So we have 8 cores, meaning in a 60 min hour we have 60 X 8 = 480 CPU minsand total AWR duration is 8 hoursso 480X8 = 3840 CPU minutes in total


Instance CPU


A high level of DB CPU usage in the Top N Foreground Events (or Instance CPU: %Busy CPU) does not necessarily mean that CPU is a bottleneck. In this example also we have DB CPU as the highest consuming category in the “Top 10 Foreground Events”

Look at the Host CPU and Instance CPU sections. The key things to look for are the values “%Idle” in the “Host CPU” section and “%Total CPU” in the “Instance CPU” section.

If the “%Idle” is low and “%Total CPU” is high then the instance could have a bottleneck in CPU (be CPU constrained). Otherwise, the high DB CPU usage just means that the database is spending a lot of time in CPU (processing) compared to I/O and other events. In either case (CPU is a bottleneck or not) there could be individual expensive SQLs with high CPU time, which could indicate suboptimal
execution plans, especially if accompanied with high (buffer) gets.

If you see in our case %idle is high 74% AND %Total CPU is just 7.45 so CPU is not a bottle neck in this example.

Cache Sizes


From Oracle 10g onwards, database server does Automatic Memory Management for PGA and SGA components. Based on load, database server keeps on allocating or deallocating memory assigned to different components of SGA and PGA. Due to this reason, we can observe different sizes for Buffer Cache and Shared Pool, at the beginning or end of AWR snapshot period.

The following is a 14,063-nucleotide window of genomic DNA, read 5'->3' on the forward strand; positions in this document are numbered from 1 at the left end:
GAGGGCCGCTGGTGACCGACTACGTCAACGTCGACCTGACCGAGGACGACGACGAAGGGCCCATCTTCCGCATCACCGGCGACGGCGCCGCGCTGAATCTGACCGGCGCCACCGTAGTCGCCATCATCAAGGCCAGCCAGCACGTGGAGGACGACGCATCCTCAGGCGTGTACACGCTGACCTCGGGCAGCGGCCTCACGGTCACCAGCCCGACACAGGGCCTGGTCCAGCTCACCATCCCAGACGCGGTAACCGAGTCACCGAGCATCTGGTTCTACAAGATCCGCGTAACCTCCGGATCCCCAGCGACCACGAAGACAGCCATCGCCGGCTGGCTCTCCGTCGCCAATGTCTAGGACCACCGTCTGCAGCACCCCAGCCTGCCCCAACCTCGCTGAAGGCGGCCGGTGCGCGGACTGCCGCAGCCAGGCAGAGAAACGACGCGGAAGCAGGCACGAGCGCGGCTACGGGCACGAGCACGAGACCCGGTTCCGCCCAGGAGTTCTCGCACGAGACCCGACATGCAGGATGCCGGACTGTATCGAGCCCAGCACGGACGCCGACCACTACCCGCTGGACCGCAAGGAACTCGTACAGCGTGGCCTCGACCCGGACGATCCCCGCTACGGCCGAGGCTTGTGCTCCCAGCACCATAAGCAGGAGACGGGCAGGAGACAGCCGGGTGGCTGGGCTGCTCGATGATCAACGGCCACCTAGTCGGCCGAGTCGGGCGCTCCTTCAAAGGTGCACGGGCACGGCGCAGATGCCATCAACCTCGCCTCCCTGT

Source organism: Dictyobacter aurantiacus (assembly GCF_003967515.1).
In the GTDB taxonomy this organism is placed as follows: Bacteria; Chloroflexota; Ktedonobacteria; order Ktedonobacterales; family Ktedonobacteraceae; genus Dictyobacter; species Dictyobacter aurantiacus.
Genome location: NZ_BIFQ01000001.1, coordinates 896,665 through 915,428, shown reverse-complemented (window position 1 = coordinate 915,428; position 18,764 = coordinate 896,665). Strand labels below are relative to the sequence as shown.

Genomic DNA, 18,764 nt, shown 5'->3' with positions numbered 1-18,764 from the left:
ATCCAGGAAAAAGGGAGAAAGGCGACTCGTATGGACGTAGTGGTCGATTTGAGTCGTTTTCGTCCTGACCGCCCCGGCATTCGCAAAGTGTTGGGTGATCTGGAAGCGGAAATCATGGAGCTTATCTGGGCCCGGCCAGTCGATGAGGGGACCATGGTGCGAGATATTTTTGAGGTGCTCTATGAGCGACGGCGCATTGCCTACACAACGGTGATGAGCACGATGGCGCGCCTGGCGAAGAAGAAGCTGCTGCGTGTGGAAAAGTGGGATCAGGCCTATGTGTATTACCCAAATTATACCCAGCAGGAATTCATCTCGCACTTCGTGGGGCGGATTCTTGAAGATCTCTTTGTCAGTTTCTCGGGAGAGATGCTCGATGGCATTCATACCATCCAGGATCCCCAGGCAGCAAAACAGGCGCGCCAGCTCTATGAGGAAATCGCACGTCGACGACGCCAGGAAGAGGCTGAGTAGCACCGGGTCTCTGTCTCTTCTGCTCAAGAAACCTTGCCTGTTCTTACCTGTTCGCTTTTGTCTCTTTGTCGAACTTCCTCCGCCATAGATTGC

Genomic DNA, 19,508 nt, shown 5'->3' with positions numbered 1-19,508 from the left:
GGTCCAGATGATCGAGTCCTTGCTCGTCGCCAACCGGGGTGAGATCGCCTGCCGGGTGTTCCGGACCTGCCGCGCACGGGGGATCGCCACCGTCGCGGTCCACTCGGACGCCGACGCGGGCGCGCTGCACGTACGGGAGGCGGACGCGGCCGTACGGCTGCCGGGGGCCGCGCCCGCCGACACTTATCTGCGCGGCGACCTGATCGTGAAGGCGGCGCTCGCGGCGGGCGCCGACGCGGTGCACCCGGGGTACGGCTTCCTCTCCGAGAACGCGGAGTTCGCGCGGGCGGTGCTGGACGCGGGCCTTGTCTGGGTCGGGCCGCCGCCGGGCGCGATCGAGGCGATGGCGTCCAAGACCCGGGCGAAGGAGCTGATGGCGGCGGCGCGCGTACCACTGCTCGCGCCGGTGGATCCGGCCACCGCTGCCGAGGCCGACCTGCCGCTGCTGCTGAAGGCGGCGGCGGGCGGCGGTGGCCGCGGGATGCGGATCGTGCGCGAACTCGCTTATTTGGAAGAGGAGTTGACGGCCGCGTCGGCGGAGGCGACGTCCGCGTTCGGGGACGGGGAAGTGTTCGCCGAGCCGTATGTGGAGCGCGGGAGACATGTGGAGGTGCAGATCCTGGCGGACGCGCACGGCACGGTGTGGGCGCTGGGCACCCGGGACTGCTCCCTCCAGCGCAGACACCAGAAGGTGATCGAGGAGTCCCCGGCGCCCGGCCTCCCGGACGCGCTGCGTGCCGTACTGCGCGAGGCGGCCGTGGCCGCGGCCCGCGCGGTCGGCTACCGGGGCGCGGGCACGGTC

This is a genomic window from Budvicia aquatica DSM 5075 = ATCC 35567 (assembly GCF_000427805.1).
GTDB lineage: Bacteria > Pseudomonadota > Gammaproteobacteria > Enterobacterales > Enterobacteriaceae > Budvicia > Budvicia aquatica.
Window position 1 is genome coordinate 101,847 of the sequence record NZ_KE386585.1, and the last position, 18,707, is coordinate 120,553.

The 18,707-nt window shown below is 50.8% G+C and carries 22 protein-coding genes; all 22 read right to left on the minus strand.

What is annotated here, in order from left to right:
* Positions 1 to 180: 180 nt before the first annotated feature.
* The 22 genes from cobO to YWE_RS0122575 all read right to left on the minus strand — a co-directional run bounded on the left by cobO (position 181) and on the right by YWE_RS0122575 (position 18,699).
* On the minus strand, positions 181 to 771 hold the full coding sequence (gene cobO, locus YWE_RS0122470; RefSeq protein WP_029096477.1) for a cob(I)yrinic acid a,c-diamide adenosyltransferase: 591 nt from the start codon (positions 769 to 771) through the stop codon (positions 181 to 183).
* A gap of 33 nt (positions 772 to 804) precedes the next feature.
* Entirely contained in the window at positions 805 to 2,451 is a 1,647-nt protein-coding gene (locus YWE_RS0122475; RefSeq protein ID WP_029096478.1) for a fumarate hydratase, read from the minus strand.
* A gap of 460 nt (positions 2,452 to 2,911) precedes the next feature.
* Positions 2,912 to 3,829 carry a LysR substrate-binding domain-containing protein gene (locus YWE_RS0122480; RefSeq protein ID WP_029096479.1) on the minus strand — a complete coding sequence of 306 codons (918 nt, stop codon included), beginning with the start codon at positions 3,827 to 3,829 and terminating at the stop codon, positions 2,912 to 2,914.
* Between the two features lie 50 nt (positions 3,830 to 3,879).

Shared Pool Statistics

 Memory Usage%  shared pool usage
 If your usage is low (<85 percent) then your shared pool is over sized. if Memory Usage % is too large like 90 % it could mean that your shared pool is tool small
 % SQL with executions >1   Shows % of SQLs executed more than 1 time. The % should be very near to value 100.  If your reuse is low (<60 – 70 percent) you may have bind variable or versioning issues. Ideally all the percentages in this area of the report should be as high (close to 100) as possible.
 memory for SQL w/exec>1  From the memory space allocated to cursors, shows which % has been used by cursors more than 1.  

Time Model Statistics

Important statistics here is the DB Time. The statistic represents total time spent in database calls. It is calculated by aggregating the CPU time and wait time of all sessions not waiting on idle event (non-idle user sessions). Since this timing is cumulative time for all non-idle sessions, it is possible that the time will exceed the actual wall clock time.
 SQL EXECUTE ELAPSED TIME  Time spent executing the SQL Statement
Out of all the DB Time which is 117,898.47 seconds , 92.32% of time, 108,843.51 seconds, database is executing the SQL query so our attention will be to find out what all SQLs took so much of DB Time


 DB CPU      DB CPU represents time spent on CPU resource by foreground user processes. This time doesn’t include waiting time for CPU.  DB time and DB CPU define two important timescales:

wait times should be measured against the DB TIME,
while CPU consumption during certain activity (e.g. CPU time parsing) should be measured against DB CPU.

Above % showing for DB CPU may not be the only % to focus on. You should find below number and then see what is DB CPU usage.

DB CPU usage (% of CPU power available) =
CPU time / NUM_CPUS / elapsed time

Where NUM_CPUS is found in the Operating System statistics section.
Of course, if there are other major CPU users in the system, the formula must be adjusted accordingly. To check that, look at OS CPU usage statistics either directly in the OS.